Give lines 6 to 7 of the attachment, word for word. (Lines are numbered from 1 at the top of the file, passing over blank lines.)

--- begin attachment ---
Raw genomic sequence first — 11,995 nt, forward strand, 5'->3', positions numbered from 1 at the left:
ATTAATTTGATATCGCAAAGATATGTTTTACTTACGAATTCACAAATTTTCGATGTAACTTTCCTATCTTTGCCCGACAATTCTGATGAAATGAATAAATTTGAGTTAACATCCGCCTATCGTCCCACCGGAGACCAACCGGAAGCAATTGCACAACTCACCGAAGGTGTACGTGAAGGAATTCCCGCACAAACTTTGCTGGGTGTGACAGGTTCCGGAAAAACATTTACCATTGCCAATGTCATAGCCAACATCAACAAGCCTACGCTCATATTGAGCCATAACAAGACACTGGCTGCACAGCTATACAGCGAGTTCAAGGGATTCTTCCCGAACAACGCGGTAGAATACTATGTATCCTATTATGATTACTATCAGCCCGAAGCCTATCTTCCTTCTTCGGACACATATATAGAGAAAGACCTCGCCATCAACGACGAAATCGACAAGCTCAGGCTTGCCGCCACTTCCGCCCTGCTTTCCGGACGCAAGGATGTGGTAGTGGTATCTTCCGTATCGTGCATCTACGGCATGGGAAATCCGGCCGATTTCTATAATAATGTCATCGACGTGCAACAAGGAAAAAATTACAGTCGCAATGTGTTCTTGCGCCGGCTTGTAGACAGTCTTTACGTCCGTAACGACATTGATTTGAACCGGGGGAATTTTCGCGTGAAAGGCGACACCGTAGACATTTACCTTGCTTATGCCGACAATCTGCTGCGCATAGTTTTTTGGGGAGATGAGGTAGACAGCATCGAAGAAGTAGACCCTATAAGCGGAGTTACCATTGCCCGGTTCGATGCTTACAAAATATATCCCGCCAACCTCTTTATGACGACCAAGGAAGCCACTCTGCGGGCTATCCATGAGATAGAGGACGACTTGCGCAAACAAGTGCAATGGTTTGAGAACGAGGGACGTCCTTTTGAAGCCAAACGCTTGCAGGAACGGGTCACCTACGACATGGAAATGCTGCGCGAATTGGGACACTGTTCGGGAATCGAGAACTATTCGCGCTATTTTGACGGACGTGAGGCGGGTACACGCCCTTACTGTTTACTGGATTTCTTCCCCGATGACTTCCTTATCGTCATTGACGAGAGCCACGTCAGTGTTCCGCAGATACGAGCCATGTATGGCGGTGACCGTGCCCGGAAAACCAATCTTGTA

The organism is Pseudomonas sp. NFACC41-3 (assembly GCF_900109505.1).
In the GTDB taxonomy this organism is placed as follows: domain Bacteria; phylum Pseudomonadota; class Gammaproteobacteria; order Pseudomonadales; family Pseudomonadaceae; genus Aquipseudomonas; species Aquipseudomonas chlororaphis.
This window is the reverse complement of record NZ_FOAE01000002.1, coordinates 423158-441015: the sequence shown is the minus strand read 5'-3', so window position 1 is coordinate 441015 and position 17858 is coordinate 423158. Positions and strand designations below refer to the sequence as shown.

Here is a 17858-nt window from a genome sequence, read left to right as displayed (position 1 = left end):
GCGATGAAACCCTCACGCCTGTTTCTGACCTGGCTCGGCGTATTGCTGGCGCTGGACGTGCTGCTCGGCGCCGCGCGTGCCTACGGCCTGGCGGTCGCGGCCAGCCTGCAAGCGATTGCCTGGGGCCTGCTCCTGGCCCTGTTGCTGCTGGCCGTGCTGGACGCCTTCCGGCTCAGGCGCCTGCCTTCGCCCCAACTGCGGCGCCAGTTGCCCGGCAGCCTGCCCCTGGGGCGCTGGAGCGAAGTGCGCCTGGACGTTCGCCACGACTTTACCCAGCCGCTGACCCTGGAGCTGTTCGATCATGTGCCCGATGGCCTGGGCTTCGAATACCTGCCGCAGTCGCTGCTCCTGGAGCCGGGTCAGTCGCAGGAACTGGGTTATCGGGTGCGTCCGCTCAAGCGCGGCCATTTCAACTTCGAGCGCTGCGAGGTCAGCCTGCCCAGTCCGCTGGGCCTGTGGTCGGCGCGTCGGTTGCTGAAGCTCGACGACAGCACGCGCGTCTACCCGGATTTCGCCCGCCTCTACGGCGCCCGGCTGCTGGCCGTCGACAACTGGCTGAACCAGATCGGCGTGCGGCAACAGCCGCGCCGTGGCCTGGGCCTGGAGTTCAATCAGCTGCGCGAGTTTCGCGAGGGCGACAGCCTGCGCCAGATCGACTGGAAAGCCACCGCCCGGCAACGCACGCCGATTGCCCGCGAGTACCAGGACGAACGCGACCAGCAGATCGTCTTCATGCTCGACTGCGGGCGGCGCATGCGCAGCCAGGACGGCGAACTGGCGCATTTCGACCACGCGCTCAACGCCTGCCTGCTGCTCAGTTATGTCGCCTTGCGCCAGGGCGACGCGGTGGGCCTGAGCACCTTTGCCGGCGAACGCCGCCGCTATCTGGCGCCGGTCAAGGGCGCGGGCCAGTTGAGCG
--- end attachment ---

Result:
Here is a 17858-nt window from a genome sequence, read left to right as displayed (position 1 = left end):
GCGATGAAACCCTCACGCCTGTTTCTGACCTGGCTCGGCGTATTGCTGGCGCTGGACGTGCTGCTCGGCGCCGCGCGTGCCTACGGCCTGGCGGTCGCGGCCAGCCTGCAAGCGATTGCCTGGGGCCTGCTCCTGGCCCTGTTGCTGCTGGCCGTGCTGGACGCCTTCCGGCTCAGGCGCCTGCCTTCGCCCCAACTGCGGCGCCAGTTGCCCGGCAGCCTGCCCCTGGGGCGCTGGAGCGAAGTGCGCCTGGACGTTCGCCACGACTTTACCCAGCCGCTGACCCTGGAGCTGTTCGATCATGTGCCCGATGGCCTGGGCTTCGAATACCTGCCGCAGTCGCTGCTCCTGGAGCCGGGTCAGTCGCAGGAACTGGGTTATCGGGTGCGTCCGCTCAAGCGCGGCCATTTCAACTTCGAGCGCTGCGAGGTCAGCCTGCCCAGTCCGCTGGGCCTGTGGTCGGCGCGTCGGTTGCTGAAGCTCGACGACAGCACGCGCGTCTACCCGGATTTCGCCCGCCTCTACGGCGCCCGGCTGCTGGCCGTCGACAACTGGCTGAACCAGATCGGCGTGCGGCAACAGCCGCGCCGTGGCCTGGGCCTGGAGTTCAATCAGCTGCGCGAGTTTCGCGAGGGCGACAGCCTGCGCCAGATCGACTGGAAAGCCACCGCCCGGCAACGCACGCCGATTGCCCGCGAGTACCAGGACGAACGCGACCAGCAGATCGTCTTCATGCTCGACTGCGGGCGGCGCATGCGCAGCCAGGACGGCGAACTGGCGCATTTCGACCACGCGCTCAACGCCTGCCTGCTGCTCAGTTATGTCGCCTTGCGCCAGGGCGACGCGGTGGGCCTGAGCACCTTTGCCGGCGAACGCCGCCGCTATCTGGCGCCGGTCAAGGGCGCGGGCCAGTTGAGCG